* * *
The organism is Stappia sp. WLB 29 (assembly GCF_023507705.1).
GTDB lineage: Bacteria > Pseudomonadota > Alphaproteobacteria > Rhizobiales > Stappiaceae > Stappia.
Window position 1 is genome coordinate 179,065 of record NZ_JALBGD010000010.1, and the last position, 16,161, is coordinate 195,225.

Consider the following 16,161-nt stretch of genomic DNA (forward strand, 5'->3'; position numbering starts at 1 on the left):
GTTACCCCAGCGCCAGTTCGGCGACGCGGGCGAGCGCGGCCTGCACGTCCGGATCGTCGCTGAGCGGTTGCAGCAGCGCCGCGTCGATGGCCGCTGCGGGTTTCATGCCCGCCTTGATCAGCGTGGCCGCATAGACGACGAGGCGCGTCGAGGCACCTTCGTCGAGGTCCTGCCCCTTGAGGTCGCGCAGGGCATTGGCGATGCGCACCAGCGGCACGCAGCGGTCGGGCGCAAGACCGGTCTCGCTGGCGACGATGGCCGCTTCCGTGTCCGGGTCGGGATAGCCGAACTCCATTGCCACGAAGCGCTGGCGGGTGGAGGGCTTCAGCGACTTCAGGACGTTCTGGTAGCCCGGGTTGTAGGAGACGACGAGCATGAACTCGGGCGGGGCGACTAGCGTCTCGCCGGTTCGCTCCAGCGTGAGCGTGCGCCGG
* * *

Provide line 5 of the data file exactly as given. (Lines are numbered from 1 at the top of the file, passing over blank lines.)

GTTACCCCAGCGCCAGTTCGGCGACGCGGGCGAGCGCGGCCTGCACGTCCGGATCGTCGCTGAGCGGTTGCAGCAGCGCCGCGTCGATGGCCGCTGCGGGTTTCATGCCCGCCTTGATCAGCGTGGCCGCATAGACGACGAGGCGCGTCGAGGCACCTTCGTCGAGGTCCTGCCCCTTGAGGTCGCGCAGGGCATTGGCGATGCGCACCAGCGGCACGCAGCGGTCGGGCGCAAGACCGGTCTCGCTGGCGACGATGGCCGCTTCCGTGTCCGGGTCGGGATAGCCGAACTCCATTGCCACGAAGCGCTGGCGGGTGGAGGGCTTCAGCGACTTCAGGACGTTCTGGTAGCCCGGGTTGTAGGAGACGACGAGCATGAACTCGGGCGGGGCGACTAGCGTCTCGCCGGTTCGCTCCAGCGTGAGCGTGCGCCGG